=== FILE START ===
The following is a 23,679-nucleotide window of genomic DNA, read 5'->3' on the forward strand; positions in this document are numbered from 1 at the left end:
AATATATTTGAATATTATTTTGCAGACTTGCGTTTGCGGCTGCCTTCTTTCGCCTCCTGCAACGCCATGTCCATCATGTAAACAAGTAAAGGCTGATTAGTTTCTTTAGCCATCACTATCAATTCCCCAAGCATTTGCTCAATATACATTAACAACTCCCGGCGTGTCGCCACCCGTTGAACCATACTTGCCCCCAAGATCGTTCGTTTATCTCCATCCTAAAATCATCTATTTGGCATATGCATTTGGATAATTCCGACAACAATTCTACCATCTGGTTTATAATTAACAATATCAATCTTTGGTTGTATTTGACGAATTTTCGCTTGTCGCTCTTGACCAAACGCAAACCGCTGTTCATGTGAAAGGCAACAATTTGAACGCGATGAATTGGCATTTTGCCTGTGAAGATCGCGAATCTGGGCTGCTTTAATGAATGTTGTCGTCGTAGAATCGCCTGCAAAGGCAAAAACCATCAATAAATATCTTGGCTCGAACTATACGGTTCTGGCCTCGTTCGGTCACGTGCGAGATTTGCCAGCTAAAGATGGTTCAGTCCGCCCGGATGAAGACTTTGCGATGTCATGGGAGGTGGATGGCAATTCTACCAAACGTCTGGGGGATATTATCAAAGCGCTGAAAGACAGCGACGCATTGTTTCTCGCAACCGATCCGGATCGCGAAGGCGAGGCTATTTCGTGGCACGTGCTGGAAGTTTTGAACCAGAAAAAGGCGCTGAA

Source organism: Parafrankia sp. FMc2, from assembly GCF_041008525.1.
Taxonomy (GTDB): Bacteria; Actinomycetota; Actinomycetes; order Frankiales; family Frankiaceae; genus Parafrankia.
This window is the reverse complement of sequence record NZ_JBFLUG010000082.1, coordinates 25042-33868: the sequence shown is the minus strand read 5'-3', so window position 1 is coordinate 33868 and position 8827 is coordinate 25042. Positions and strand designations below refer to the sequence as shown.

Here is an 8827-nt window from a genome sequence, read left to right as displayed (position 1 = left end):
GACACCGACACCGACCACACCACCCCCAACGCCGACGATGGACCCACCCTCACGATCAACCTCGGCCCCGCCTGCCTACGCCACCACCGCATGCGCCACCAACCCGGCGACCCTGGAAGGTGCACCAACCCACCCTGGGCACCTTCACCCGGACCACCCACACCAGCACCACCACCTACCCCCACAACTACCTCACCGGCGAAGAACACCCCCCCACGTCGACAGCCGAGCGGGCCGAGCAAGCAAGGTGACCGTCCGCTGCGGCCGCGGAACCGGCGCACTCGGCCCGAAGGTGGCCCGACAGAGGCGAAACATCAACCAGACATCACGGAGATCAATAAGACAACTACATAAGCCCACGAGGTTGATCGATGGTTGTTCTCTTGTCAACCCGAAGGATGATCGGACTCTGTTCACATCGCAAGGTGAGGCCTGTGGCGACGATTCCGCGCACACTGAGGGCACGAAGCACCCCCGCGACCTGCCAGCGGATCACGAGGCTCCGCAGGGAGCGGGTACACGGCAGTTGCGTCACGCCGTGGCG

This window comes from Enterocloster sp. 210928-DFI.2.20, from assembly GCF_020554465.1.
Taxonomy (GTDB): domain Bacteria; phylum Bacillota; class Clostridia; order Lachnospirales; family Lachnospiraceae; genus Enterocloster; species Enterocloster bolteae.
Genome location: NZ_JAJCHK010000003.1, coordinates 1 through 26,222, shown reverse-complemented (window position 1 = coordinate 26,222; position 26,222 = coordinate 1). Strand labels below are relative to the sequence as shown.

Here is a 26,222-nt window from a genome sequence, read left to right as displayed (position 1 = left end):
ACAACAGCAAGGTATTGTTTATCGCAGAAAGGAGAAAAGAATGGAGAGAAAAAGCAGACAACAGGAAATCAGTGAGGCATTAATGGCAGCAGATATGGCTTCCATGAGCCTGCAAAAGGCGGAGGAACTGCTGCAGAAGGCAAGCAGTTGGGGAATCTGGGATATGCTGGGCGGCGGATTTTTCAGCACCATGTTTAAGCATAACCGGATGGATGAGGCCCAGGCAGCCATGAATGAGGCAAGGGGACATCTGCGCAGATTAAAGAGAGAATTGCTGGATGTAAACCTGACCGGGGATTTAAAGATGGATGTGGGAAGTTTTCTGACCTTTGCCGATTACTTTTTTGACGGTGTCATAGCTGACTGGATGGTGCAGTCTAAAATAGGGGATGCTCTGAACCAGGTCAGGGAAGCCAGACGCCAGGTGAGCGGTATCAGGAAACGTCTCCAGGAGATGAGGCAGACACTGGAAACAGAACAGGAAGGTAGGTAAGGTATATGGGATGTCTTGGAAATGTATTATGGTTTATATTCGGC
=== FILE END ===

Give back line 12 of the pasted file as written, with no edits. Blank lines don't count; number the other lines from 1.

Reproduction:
ACAACAGCAAGGTATTGTTTATCGCAGAAAGGAGAAAAGAATGGAGAGAAAAAGCAGACAACAGGAAATCAGTGAGGCATTAATGGCAGCAGATATGGCTTCCATGAGCCTGCAAAAGGCGGAGGAACTGCTGCAGAAGGCAAGCAGTTGGGGAATCTGGGATATGCTGGGCGGCGGATTTTTCAGCACCATGTTTAAGCATAACCGGATGGATGAGGCCCAGGCAGCCATGAATGAGGCAAGGGGACATCTGCGCAGATTAAAGAGAGAATTGCTGGATGTAAACCTGACCGGGGATTTAAAGATGGATGTGGGAAGTTTTCTGACCTTTGCCGATTACTTTTTTGACGGTGTCATAGCTGACTGGATGGTGCAGTCTAAAATAGGGGATGCTCTGAACCAGGTCAGGGAAGCCAGACGCCAGGTGAGCGGTATCAGGAAACGTCTCCAGGAGATGAGGCAGACACTGGAAACAGAACAGGAAGGTAGGTAAGGTATATGGGATGTCTTGGAAATGTATTATGGTTTATATTCGGC